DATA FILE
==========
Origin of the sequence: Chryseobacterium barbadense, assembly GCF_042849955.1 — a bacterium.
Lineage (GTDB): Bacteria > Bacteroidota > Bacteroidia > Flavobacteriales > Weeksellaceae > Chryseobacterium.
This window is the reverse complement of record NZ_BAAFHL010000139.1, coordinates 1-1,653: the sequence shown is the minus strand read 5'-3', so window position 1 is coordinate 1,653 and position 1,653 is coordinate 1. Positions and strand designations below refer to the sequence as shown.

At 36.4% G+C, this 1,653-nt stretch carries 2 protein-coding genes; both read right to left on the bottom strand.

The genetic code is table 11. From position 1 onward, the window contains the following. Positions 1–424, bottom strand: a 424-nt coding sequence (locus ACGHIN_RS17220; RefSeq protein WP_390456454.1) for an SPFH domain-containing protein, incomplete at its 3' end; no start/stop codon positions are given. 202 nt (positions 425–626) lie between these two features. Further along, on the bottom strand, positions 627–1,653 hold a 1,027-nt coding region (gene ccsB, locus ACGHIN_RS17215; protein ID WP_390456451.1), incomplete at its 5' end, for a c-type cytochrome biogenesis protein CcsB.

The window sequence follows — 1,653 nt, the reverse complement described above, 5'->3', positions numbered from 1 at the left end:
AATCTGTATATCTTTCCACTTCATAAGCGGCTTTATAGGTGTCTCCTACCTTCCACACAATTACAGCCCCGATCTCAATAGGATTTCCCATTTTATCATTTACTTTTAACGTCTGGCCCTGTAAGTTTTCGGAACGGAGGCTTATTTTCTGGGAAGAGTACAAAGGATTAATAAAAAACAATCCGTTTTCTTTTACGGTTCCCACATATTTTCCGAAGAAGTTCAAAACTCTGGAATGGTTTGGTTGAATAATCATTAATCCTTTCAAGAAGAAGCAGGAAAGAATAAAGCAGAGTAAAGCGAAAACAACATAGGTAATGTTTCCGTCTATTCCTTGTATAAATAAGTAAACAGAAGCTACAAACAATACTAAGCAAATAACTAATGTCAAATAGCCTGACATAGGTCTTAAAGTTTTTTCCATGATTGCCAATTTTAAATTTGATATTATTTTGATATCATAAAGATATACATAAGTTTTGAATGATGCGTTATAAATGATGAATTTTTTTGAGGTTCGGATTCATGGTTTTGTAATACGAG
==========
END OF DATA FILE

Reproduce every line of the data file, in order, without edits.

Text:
Origin of the sequence: Chryseobacterium barbadense, assembly GCF_042849955.1 — a bacterium.
Lineage (GTDB): Bacteria > Bacteroidota > Bacteroidia > Flavobacteriales > Weeksellaceae > Chryseobacterium.
This window is the reverse complement of record NZ_BAAFHL010000139.1, coordinates 1-1,653: the sequence shown is the minus strand read 5'-3', so window position 1 is coordinate 1,653 and position 1,653 is coordinate 1. Positions and strand designations below refer to the sequence as shown.

At 36.4% G+C, this 1,653-nt stretch carries 2 protein-coding genes; both read right to left on the bottom strand.

The genetic code is table 11. From position 1 onward, the window contains the following. Positions 1–424, bottom strand: a 424-nt coding sequence (locus ACGHIN_RS17220; RefSeq protein WP_390456454.1) for an SPFH domain-containing protein, incomplete at its 3' end; no start/stop codon positions are given. 202 nt (positions 425–626) lie between these two features. Further along, on the bottom strand, positions 627–1,653 hold a 1,027-nt coding region (gene ccsB, locus ACGHIN_RS17215; protein ID WP_390456451.1), incomplete at its 5' end, for a c-type cytochrome biogenesis protein CcsB.

The window sequence follows — 1,653 nt, the reverse complement described above, 5'->3', positions numbered from 1 at the left end:
AATCTGTATATCTTTCCACTTCATAAGCGGCTTTATAGGTGTCTCCTACCTTCCACACAATTACAGCCCCGATCTCAATAGGATTTCCCATTTTATCATTTACTTTTAACGTCTGGCCCTGTAAGTTTTCGGAACGGAGGCTTATTTTCTGGGAAGAGTACAAAGGATTAATAAAAAACAATCCGTTTTCTTTTACGGTTCCCACATATTTTCCGAAGAAGTTCAAAACTCTGGAATGGTTTGGTTGAATAATCATTAATCCTTTCAAGAAGAAGCAGGAAAGAATAAAGCAGAGTAAAGCGAAAACAACATAGGTAATGTTTCCGTCTATTCCTTGTATAAATAAGTAAACAGAAGCTACAAACAATACTAAGCAAATAACTAATGTCAAATAGCCTGACATAGGTCTTAAAGTTTTTTCCATGATTGCCAATTTTAAATTTGATATTATTTTGATATCATAAAGATATACATAAGTTTTGAATGATGCGTTATAAATGATGAATTTTTTTGAGGTTCGGATTCATGGTTTTGTAATACGAG